Now that spring is finally here and the permafrost has thawed, we can once more venture out to fascinating cultural offerings without worrying about our cars being plowed in or covered with a foot of snow at the end of the night. After the winter we had, we might need a glass of wine to get through it all, or maybe four, which is fitting given that this month is Passover. Here's our "Seder" of arts and culture events for April:
Retired University of Illinois Professor of English Michael Shapiro and award winning novelist and poet Professor Elizabeth Klein Shapiro discuss American-Jewish poets and their work in this two part discussion on American Jewish Poetry. The talk will address the struggles for balance of faith, identity, Israel, gender, politics, and anti-Semitism through the medium of poetry. Tuesdays, April 1 and 8, 7:30pm at Jewish Reconstructionist Congregation, Dodge, Evanston
David Broza (in his third Chicago appearance this year), Keren Ann, Sean Altman are confirmed to participate in City Winery's Downtown Seder. This pre-Passover performance serves up seconds from the flagship New York location as well as what are sure to be additions of local favorites and other performers yet to be announced. In addition to performances, the ticket price includes the mandatory four cups of wine plus a Seder-like meal with vegetarian and kosher options, plus almost all the Manischewitz matzoh you can manage. $70 -$180. April 8th at 7:30pm, City Winery, 1200 W. Randolph, Chicago.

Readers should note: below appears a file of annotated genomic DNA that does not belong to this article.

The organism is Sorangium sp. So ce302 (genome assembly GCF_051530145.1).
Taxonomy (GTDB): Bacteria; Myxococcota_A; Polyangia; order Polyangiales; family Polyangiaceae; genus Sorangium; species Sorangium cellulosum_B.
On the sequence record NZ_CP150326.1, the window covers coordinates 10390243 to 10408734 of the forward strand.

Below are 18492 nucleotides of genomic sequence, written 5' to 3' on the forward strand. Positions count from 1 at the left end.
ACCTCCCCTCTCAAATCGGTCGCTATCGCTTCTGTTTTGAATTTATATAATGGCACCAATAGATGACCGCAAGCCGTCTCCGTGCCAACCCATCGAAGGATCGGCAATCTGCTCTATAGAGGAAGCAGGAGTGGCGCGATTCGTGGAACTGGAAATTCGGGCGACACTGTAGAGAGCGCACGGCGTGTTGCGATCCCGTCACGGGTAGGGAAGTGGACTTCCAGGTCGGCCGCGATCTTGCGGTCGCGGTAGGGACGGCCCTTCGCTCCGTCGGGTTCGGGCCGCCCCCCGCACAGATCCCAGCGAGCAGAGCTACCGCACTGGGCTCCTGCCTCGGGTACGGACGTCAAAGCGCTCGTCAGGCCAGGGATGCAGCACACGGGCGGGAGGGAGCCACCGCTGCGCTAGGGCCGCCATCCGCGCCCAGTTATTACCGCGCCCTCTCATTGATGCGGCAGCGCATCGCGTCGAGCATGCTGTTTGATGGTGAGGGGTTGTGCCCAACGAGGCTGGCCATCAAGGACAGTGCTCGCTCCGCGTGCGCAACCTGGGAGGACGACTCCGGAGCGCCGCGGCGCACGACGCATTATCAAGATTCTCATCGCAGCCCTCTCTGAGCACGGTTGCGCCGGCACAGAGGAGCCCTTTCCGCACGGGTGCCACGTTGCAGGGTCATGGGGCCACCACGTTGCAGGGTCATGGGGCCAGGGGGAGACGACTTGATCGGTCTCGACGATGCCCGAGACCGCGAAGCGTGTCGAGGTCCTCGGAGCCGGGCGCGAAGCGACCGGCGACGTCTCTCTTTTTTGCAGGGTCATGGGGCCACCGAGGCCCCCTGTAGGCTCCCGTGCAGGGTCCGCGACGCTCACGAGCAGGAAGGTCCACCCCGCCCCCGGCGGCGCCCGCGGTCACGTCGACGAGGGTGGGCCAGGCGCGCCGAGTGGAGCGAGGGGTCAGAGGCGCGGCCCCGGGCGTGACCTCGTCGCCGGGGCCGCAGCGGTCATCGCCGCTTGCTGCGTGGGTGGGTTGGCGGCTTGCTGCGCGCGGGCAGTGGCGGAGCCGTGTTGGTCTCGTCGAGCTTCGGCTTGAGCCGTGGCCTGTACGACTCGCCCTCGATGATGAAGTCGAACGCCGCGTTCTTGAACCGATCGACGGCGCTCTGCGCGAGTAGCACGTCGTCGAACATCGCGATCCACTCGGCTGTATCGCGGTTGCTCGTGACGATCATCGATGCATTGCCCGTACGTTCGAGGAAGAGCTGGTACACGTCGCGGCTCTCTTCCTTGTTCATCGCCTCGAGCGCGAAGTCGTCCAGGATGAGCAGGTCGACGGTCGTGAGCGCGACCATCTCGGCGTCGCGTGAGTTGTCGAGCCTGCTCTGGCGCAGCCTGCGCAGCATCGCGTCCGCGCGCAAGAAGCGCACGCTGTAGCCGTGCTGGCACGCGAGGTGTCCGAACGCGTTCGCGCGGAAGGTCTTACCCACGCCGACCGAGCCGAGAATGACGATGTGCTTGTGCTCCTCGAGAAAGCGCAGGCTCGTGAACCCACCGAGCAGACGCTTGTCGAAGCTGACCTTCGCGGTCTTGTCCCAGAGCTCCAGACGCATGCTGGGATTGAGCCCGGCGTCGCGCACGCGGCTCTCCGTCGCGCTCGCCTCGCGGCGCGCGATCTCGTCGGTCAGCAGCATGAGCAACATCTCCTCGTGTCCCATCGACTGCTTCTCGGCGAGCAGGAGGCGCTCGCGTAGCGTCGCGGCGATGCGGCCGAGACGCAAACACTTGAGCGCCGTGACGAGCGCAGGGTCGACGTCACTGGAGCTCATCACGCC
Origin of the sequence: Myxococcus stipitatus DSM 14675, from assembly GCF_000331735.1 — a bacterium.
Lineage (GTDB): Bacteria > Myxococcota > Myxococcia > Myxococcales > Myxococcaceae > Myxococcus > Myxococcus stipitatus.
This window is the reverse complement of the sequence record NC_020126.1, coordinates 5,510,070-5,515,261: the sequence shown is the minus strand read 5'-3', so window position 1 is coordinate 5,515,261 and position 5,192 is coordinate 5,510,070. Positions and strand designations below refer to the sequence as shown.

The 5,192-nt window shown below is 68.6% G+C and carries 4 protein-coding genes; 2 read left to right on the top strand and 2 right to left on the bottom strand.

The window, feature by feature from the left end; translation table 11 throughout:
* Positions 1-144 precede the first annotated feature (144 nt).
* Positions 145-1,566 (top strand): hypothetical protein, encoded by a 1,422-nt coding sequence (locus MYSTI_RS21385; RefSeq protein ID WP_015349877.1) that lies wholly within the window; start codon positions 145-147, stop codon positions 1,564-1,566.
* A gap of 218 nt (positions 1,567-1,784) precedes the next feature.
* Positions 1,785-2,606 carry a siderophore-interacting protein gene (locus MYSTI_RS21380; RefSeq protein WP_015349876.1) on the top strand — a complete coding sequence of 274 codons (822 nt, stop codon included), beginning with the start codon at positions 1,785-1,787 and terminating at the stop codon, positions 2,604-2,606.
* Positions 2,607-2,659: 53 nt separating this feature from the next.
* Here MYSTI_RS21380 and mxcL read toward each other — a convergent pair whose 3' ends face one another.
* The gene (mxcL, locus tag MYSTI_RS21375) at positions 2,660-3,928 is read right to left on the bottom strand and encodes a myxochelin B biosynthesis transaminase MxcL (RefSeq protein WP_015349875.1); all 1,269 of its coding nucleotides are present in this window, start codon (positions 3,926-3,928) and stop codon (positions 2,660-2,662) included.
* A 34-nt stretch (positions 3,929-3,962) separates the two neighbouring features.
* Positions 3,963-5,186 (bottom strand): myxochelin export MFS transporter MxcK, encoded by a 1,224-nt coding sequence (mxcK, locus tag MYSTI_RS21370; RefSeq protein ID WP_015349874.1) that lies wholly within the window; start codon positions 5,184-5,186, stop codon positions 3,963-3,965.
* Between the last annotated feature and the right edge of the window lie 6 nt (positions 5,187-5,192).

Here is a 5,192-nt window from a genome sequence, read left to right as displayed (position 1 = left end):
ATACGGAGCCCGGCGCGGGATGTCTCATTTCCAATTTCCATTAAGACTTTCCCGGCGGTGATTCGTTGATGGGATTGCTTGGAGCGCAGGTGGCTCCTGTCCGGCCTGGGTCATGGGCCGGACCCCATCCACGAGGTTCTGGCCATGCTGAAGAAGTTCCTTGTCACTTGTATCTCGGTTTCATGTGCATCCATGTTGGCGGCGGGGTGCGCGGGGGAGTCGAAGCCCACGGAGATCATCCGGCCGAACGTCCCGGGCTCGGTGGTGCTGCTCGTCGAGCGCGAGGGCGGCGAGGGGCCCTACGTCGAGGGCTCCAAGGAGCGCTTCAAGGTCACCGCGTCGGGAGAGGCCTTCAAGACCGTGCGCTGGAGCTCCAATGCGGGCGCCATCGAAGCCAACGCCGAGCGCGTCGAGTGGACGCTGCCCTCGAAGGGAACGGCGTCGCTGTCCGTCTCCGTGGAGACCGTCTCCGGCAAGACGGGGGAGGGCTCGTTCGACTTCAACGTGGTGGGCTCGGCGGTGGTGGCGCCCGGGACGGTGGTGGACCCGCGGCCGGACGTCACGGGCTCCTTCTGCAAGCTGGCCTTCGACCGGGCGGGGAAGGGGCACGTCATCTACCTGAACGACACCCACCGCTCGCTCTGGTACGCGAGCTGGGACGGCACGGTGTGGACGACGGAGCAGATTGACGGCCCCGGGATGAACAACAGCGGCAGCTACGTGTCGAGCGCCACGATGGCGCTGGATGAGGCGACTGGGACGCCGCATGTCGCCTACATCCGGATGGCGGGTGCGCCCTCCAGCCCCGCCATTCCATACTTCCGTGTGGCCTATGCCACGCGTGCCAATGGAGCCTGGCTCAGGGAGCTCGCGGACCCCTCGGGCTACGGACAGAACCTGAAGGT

Under the Same Sun is an interesting new film from Palestinian director Sameh Zoabi made jointly in the US, the Palestinian Authority, and Israel. It is presented as part of the Chicago Palestine Film Festival at the Gene Siskel FIlm Center. Set in the imaginable future, the film portrays two businessmen, one Israeli and the other Palestinian, who come together to revolutionize the energy needs of the middle east- and the world - through a solar-energy joint venture. Their efforts to relieve the suffering bridges cultural, linguistic and political divides, but forces in their respective societies work to sabotage their collaboration. When the pair take to social media to promote themselves, they unexpectedly foment a snowballing, grassroots push for peace among the people of both nations. It sounds like fantasy, and sadly it exactly that. Still, it is marvelous to dream that peace could be so easy and it stirs hope to know that others still dream this way, and that the message is important enough to include in this festival. It is worth noting that Hebrew and even Yiddish are present in several of the Palestinian films presented this month, including Omar, Mars at Sunrise and Corner Stores. Sunday, April 20, 5:00 pm & Thursday, April 24, 8:15 pm Gene Siskel Film Center, 164 N. State Street, Chicago.